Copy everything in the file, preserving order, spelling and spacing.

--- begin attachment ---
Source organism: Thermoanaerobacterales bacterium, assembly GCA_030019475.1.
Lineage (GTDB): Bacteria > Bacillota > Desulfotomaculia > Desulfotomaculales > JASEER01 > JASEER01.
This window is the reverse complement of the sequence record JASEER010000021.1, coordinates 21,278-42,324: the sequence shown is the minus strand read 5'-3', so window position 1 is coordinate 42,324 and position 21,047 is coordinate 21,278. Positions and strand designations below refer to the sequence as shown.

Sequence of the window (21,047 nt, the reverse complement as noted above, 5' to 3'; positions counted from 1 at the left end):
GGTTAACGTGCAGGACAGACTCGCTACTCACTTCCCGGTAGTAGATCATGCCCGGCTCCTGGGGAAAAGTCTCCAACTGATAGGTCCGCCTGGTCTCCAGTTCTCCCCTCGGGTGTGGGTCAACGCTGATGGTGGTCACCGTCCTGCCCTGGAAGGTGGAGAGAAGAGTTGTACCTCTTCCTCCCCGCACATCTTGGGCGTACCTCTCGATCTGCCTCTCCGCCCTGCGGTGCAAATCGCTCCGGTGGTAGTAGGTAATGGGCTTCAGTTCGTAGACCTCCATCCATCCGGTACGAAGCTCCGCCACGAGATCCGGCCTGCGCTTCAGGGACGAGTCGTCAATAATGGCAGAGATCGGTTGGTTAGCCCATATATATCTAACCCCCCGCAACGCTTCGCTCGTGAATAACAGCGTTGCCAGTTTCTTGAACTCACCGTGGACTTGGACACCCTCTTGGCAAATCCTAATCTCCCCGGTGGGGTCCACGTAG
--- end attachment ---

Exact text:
Source organism: Thermoanaerobacterales bacterium, assembly GCA_030019475.1.
Lineage (GTDB): Bacteria > Bacillota > Desulfotomaculia > Desulfotomaculales > JASEER01 > JASEER01.
This window is the reverse complement of the sequence record JASEER010000021.1, coordinates 21,278-42,324: the sequence shown is the minus strand read 5'-3', so window position 1 is coordinate 42,324 and position 21,047 is coordinate 21,278. Positions and strand designations below refer to the sequence as shown.

Sequence of the window (21,047 nt, the reverse complement as noted above, 5' to 3'; positions counted from 1 at the left end):
GGTTAACGTGCAGGACAGACTCGCTACTCACTTCCCGGTAGTAGATCATGCCCGGCTCCTGGGGAAAAGTCTCCAACTGATAGGTCCGCCTGGTCTCCAGTTCTCCCCTCGGGTGTGGGTCAACGCTGATGGTGGTCACCGTCCTGCCCTGGAAGGTGGAGAGAAGAGTTGTACCTCTTCCTCCCCGCACATCTTGGGCGTACCTCTCGATCTGCCTCTCCGCCCTGCGGTGCAAATCGCTCCGGTGGTAGTAGGTAATGGGCTTCAGTTCGTAGACCTCCATCCATCCGGTACGAAGCTCCGCCACGAGATCCGGCCTGCGCTTCAGGGACGAGTCGTCAATAATGGCAGAGATCGGTTGGTTAGCCCATATATATCTAACCCCCCGCAACGCTTCGCTCGTGAATAACAGCGTTGCCAGTTTCTTGAACTCACCGTGGACTTGGACACCCTCTTGGCAAATCCTAATCTCCCCGGTGGGGTCCACGTAG